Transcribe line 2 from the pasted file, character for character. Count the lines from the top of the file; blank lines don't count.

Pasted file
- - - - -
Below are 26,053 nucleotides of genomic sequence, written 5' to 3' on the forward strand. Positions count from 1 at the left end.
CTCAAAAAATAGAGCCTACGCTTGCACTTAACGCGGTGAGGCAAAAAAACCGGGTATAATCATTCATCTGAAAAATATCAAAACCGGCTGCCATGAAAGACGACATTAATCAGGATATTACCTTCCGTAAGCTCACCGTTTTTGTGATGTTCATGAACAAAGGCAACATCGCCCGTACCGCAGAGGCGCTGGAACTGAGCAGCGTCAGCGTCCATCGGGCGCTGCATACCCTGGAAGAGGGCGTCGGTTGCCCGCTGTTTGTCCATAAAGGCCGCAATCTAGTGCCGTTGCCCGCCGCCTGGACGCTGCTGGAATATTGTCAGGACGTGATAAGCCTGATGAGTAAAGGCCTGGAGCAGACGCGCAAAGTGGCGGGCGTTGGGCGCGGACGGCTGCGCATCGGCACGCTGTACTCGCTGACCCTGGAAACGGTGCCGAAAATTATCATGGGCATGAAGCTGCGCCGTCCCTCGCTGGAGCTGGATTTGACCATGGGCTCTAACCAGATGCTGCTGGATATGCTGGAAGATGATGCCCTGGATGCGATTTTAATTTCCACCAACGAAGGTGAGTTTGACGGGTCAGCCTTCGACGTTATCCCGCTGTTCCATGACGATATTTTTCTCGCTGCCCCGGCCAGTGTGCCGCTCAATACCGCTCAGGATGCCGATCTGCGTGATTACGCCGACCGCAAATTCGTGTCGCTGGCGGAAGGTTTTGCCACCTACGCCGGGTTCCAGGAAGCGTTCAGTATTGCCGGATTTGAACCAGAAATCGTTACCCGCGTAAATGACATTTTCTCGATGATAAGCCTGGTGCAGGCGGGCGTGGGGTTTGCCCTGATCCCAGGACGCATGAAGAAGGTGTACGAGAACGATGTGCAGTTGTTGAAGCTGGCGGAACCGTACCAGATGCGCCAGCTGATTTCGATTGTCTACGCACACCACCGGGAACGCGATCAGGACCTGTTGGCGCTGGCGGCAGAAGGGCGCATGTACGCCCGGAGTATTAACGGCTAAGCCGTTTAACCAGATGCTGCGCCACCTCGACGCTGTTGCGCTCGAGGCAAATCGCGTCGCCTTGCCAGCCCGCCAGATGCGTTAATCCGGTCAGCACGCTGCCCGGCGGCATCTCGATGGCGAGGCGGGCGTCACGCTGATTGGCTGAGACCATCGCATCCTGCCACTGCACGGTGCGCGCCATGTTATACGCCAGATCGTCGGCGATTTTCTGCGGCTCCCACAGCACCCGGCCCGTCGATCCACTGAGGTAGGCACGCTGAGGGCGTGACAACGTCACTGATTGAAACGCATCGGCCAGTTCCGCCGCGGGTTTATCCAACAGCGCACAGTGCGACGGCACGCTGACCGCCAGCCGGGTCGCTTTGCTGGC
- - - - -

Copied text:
CTCAAAAAATAGAGCCTACGCTTGCACTTAACGCGGTGAGGCAAAAAAACCGGGTATAATCATTCATCTGAAAAATATCAAAACCGGCTGCCATGAAAGACGACATTAATCAGGATATTACCTTCCGTAAGCTCACCGTTTTTGTGATGTTCATGAACAAAGGCAACATCGCCCGTACCGCAGAGGCGCTGGAACTGAGCAGCGTCAGCGTCCATCGGGCGCTGCATACCCTGGAAGAGGGCGTCGGTTGCCCGCTGTTTGTCCATAAAGGCCGCAATCTAGTGCCGTTGCCCGCCGCCTGGACGCTGCTGGAATATTGTCAGGACGTGATAAGCCTGATGAGTAAAGGCCTGGAGCAGACGCGCAAAGTGGCGGGCGTTGGGCGCGGACGGCTGCGCATCGGCACGCTGTACTCGCTGACCCTGGAAACGGTGCCGAAAATTATCATGGGCATGAAGCTGCGCCGTCCCTCGCTGGAGCTGGATTTGACCATGGGCTCTAACCAGATGCTGCTGGATATGCTGGAAGATGATGCCCTGGATGCGATTTTAATTTCCACCAACGAAGGTGAGTTTGACGGGTCAGCCTTCGACGTTATCCCGCTGTTCCATGACGATATTTTTCTCGCTGCCCCGGCCAGTGTGCCGCTCAATACCGCTCAGGATGCCGATCTGCGTGATTACGCCGACCGCAAATTCGTGTCGCTGGCGGAAGGTTTTGCCACCTACGCCGGGTTCCAGGAAGCGTTCAGTATTGCCGGATTTGAACCAGAAATCGTTACCCGCGTAAATGACATTTTCTCGATGATAAGCCTGGTGCAGGCGGGCGTGGGGTTTGCCCTGATCCCAGGACGCATGAAGAAGGTGTACGAGAACGATGTGCAGTTGTTGAAGCTGGCGGAACCGTACCAGATGCGCCAGCTGATTTCGATTGTCTACGCACACCACCGGGAACGCGATCAGGACCTGTTGGCGCTGGCGGCAGAAGGGCGCATGTACGCCCGGAGTATTAACGGCTAAGCCGTTTAACCAGATGCTGCGCCACCTCGACGCTGTTGCGCTCGAGGCAAATCGCGTCGCCTTGCCAGCCCGCCAGATGCGTTAATCCGGTCAGCACGCTGCCCGGCGGCATCTCGATGGCGAGGCGGGCGTCACGCTGATTGGCTGAGACCATCGCATCCTGCCACTGCACGGTGCGCGCCATGTTATACGCCAGATCGTCGGCGATTTTCTGCGGCTCCCACAGCACCCGGCCCGTCGATCCACTGAGGTAGGCACGCTGAGGGCGTGACAACGTCACTGATTGAAACGCATCGGCCAGTTCCGCCGCGGGTTTATCCAACAGCGCACAGTGCGACGGCACGCTGACCGCCAGCCGGGTCGCTTTGCTGGC